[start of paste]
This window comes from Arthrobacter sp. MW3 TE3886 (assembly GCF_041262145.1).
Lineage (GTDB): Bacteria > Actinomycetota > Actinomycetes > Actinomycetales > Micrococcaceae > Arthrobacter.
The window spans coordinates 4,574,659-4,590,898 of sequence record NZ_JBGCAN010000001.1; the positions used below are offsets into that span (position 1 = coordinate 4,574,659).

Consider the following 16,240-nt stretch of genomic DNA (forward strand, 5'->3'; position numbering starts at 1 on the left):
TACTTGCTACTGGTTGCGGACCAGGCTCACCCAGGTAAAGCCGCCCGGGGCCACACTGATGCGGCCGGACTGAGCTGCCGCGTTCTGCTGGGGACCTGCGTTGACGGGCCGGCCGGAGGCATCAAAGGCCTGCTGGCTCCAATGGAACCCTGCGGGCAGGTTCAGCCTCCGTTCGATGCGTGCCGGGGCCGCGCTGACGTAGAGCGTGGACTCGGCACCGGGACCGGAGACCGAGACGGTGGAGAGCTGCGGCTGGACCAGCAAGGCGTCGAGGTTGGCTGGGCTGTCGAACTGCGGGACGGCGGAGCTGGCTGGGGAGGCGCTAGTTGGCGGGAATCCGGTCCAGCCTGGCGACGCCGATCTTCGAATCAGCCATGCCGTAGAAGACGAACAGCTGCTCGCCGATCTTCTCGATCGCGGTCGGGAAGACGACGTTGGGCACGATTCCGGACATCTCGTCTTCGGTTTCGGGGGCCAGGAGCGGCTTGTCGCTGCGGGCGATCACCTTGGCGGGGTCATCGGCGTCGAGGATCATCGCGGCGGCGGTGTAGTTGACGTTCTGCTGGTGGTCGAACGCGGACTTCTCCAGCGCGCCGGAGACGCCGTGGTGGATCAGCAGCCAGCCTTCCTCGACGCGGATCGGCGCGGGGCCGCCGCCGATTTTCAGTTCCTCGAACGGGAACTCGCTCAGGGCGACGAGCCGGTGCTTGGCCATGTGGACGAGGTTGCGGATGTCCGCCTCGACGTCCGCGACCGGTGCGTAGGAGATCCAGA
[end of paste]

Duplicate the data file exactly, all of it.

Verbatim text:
This window comes from Arthrobacter sp. MW3 TE3886 (assembly GCF_041262145.1).
Lineage (GTDB): Bacteria > Actinomycetota > Actinomycetes > Actinomycetales > Micrococcaceae > Arthrobacter.
The window spans coordinates 4,574,659-4,590,898 of sequence record NZ_JBGCAN010000001.1; the positions used below are offsets into that span (position 1 = coordinate 4,574,659).

Consider the following 16,240-nt stretch of genomic DNA (forward strand, 5'->3'; position numbering starts at 1 on the left):
TACTTGCTACTGGTTGCGGACCAGGCTCACCCAGGTAAAGCCGCCCGGGGCCACACTGATGCGGCCGGACTGAGCTGCCGCGTTCTGCTGGGGACCTGCGTTGACGGGCCGGCCGGAGGCATCAAAGGCCTGCTGGCTCCAATGGAACCCTGCGGGCAGGTTCAGCCTCCGTTCGATGCGTGCCGGGGCCGCGCTGACGTAGAGCGTGGACTCGGCACCGGGACCGGAGACCGAGACGGTGGAGAGCTGCGGCTGGACCAGCAAGGCGTCGAGGTTGGCTGGGCTGTCGAACTGCGGGACGGCGGAGCTGGCTGGGGAGGCGCTAGTTGGCGGGAATCCGGTCCAGCCTGGCGACGCCGATCTTCGAATCAGCCATGCCGTAGAAGACGAACAGCTGCTCGCCGATCTTCTCGATCGCGGTCGGGAAGACGACGTTGGGCACGATTCCGGACATCTCGTCTTCGGTTTCGGGGGCCAGGAGCGGCTTGTCGCTGCGGGCGATCACCTTGGCGGGGTCATCGGCGTCGAGGATCATCGCGGCGGCGGTGTAGTTGACGTTCTGCTGGTGGTCGAACGCGGACTTCTCCAGCGCGCCGGAGACGCCGTGGTGGATCAGCAGCCAGCCTTCCTCGACGCGGATCGGCGCGGGGCCGCCGCCGATTTTCAGTTCCTCGAACGGGAACTCGCTCAGGGCGACGAGCCGGTGCTTGGCCATGTGGACGAGGTTGCGGATGTCCGCCTCGACGTCCGCGACCGGTGCGTAGGAGATCCAGA